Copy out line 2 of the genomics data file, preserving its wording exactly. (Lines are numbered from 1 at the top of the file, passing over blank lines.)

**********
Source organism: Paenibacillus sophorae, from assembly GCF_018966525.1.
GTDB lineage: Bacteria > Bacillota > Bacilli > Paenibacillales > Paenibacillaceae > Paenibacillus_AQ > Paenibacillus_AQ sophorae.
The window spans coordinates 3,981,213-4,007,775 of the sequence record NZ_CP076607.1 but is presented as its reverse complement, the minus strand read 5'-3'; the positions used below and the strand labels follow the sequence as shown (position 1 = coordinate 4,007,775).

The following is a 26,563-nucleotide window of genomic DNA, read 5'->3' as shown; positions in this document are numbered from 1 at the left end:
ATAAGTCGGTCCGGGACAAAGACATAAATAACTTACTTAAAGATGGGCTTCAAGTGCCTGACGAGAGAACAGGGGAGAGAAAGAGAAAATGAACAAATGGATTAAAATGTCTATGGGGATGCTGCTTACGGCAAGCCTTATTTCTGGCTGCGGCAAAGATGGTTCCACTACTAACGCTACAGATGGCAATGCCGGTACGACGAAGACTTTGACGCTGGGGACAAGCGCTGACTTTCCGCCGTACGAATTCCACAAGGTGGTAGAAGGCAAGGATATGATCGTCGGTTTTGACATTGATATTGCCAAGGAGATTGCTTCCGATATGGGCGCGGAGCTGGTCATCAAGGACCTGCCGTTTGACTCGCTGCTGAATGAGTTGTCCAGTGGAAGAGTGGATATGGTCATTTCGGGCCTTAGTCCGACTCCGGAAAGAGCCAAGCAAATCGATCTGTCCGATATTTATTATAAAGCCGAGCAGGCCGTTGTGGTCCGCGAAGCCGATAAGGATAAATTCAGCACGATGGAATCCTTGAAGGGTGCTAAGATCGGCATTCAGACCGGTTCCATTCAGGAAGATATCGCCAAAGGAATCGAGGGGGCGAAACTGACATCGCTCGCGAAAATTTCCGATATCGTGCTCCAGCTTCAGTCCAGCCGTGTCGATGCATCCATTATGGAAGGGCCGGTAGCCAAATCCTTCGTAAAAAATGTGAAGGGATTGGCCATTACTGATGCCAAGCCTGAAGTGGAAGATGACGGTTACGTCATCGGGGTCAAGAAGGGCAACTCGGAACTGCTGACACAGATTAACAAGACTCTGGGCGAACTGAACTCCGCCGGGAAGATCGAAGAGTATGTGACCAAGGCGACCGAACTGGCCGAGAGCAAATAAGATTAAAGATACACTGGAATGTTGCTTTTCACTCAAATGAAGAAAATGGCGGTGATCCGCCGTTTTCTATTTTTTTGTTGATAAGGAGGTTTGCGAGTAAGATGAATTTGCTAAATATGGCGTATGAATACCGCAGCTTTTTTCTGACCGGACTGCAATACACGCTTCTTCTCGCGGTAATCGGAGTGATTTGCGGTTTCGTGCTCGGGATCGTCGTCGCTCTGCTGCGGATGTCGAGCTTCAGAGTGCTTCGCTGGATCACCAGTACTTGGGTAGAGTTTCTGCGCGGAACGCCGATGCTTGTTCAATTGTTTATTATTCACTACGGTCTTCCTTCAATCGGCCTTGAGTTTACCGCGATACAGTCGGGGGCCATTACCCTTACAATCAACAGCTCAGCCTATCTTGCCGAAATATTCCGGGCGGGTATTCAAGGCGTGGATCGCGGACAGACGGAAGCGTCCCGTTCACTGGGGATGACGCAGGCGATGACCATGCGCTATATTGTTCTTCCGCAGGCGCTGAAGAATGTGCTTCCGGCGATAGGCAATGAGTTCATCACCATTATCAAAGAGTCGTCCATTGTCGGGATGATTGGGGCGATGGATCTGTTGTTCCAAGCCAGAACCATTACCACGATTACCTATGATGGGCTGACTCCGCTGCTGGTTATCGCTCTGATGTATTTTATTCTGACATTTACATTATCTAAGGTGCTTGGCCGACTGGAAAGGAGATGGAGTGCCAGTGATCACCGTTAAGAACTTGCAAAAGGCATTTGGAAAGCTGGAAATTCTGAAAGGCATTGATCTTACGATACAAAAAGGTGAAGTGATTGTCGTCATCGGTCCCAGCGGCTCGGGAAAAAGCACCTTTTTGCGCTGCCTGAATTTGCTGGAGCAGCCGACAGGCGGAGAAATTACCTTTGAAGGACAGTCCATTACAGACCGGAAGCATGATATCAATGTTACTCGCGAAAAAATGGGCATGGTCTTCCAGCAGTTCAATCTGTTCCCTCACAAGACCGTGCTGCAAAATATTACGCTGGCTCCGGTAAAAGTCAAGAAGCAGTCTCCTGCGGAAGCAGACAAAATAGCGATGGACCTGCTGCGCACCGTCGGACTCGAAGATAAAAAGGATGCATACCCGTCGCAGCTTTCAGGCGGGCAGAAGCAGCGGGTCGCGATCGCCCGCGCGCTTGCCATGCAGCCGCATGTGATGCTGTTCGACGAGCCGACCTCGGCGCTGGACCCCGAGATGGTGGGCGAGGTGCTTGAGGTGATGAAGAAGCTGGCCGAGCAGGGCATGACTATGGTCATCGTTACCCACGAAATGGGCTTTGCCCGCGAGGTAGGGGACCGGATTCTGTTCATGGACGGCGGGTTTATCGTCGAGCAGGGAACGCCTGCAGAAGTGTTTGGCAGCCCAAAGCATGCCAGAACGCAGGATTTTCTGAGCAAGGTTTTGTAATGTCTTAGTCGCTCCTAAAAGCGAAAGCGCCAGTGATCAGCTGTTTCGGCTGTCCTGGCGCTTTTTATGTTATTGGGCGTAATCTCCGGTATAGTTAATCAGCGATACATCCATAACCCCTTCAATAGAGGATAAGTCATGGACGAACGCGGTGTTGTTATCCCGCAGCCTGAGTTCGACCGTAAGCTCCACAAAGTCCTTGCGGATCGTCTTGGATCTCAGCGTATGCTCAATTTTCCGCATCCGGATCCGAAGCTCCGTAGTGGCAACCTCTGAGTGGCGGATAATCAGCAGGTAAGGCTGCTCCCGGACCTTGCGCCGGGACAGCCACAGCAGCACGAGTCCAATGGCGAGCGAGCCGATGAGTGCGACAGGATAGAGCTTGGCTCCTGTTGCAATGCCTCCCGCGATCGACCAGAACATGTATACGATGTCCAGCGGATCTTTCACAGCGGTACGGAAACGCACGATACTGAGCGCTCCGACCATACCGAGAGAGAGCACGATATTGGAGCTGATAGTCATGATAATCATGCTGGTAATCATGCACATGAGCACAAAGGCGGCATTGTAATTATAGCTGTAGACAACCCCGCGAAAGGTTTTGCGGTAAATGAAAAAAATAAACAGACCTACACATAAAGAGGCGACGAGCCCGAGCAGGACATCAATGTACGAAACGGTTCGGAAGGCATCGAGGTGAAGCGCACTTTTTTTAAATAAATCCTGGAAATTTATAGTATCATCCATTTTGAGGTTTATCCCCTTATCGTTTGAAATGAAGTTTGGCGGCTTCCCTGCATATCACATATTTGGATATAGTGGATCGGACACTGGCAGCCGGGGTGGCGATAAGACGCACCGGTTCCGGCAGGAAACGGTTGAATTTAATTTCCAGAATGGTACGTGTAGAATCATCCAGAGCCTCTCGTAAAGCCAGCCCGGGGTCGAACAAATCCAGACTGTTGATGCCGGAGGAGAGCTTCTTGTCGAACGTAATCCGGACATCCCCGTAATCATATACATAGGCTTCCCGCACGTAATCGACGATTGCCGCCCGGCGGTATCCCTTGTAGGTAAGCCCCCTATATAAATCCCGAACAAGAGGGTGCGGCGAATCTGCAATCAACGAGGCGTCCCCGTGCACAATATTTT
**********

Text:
GTDB lineage: Bacteria > Bacillota > Bacilli > Paenibacillales > Paenibacillaceae > Paenibacillus_AQ > Paenibacillus_AQ sophorae.